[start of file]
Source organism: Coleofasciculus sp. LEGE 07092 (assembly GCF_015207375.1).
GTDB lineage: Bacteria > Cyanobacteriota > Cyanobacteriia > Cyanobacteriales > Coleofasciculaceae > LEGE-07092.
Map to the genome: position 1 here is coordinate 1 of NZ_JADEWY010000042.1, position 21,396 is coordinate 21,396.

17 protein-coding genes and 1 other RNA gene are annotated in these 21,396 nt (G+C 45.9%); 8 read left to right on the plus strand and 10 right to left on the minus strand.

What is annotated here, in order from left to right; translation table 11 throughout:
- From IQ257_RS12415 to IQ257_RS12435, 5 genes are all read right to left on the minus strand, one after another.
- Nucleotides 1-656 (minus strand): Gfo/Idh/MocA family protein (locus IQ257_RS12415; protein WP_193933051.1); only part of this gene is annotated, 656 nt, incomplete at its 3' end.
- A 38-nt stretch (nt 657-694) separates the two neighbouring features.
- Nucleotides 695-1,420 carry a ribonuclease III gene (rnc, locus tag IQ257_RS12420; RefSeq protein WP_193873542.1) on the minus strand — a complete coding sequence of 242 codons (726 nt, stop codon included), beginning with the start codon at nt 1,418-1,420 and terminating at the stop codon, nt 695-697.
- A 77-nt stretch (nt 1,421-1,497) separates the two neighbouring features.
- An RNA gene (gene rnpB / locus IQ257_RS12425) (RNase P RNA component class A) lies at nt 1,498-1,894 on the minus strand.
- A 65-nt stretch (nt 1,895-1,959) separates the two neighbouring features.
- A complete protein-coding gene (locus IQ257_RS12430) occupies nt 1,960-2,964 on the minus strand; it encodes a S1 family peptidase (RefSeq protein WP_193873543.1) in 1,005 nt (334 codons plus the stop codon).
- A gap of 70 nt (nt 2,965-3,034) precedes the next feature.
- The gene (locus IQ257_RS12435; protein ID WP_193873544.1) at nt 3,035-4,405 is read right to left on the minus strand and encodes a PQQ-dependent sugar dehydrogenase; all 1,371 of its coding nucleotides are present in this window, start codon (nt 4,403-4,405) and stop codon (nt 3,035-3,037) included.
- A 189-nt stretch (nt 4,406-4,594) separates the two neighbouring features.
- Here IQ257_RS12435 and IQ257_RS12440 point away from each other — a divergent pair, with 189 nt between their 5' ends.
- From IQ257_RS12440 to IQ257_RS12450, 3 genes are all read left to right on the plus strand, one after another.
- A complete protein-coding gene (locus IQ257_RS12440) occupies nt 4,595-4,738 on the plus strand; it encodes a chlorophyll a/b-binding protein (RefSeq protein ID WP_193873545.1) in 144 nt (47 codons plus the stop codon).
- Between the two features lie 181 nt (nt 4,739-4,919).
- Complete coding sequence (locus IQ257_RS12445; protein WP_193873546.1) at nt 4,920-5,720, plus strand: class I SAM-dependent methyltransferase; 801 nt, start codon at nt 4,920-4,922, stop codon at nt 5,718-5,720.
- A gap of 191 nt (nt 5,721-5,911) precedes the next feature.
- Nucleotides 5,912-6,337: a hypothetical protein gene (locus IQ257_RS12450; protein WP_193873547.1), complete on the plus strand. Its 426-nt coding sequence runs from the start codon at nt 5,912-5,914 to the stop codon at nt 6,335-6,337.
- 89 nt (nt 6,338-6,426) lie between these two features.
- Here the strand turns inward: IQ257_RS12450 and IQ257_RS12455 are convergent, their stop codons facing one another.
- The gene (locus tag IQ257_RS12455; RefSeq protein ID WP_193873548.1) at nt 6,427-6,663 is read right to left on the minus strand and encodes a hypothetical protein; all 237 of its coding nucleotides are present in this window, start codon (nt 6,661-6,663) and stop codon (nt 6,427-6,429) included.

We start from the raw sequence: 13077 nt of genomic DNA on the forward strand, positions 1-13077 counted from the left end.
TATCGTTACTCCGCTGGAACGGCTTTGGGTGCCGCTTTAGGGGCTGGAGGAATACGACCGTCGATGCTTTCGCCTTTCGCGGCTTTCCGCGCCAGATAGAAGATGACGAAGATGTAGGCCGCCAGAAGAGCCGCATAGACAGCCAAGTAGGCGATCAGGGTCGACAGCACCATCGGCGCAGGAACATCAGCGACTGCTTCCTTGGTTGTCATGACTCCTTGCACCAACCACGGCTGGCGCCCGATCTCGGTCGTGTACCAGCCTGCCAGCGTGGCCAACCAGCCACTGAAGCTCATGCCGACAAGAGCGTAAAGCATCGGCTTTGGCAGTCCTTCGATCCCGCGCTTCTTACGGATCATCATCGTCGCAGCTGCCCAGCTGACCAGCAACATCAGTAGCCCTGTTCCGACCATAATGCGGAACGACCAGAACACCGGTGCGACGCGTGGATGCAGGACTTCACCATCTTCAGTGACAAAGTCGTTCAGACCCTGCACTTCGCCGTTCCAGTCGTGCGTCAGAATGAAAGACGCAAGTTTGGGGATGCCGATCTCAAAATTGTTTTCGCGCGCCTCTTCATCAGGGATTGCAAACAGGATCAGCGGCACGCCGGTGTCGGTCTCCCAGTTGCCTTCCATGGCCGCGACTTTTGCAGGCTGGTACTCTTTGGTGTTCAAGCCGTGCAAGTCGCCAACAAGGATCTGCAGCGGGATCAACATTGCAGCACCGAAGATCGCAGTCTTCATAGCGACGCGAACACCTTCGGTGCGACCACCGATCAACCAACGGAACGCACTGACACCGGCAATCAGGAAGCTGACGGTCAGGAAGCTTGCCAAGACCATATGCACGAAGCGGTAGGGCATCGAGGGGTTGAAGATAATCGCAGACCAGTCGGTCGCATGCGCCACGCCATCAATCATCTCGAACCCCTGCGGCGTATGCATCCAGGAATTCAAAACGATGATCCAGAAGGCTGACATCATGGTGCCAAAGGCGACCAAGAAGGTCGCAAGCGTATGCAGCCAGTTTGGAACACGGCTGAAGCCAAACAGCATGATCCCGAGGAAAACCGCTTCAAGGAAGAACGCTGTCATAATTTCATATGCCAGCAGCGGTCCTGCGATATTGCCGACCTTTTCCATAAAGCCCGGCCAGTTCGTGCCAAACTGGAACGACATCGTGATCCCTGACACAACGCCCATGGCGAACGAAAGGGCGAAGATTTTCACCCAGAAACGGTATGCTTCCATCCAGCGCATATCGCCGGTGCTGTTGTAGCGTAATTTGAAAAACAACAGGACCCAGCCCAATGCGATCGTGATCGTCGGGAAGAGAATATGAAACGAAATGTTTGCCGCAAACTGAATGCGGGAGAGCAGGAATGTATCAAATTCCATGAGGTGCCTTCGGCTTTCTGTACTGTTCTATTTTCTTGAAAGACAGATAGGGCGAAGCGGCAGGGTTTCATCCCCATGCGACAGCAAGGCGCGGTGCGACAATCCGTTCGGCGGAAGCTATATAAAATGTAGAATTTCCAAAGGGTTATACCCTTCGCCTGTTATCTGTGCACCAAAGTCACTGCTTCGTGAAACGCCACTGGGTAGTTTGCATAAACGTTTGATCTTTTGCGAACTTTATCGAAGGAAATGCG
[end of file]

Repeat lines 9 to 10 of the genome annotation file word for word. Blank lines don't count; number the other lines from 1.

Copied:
- Nucleotides 695-1,420 carry a ribonuclease III gene (rnc, locus tag IQ257_RS12420; RefSeq protein WP_193873542.1) on the minus strand — a complete coding sequence of 242 codons (726 nt, stop codon included), beginning with the start codon at nt 1,418-1,420 and terminating at the stop codon, nt 695-697.
- A 77-nt stretch (nt 1,421-1,497) separates the two neighbouring features.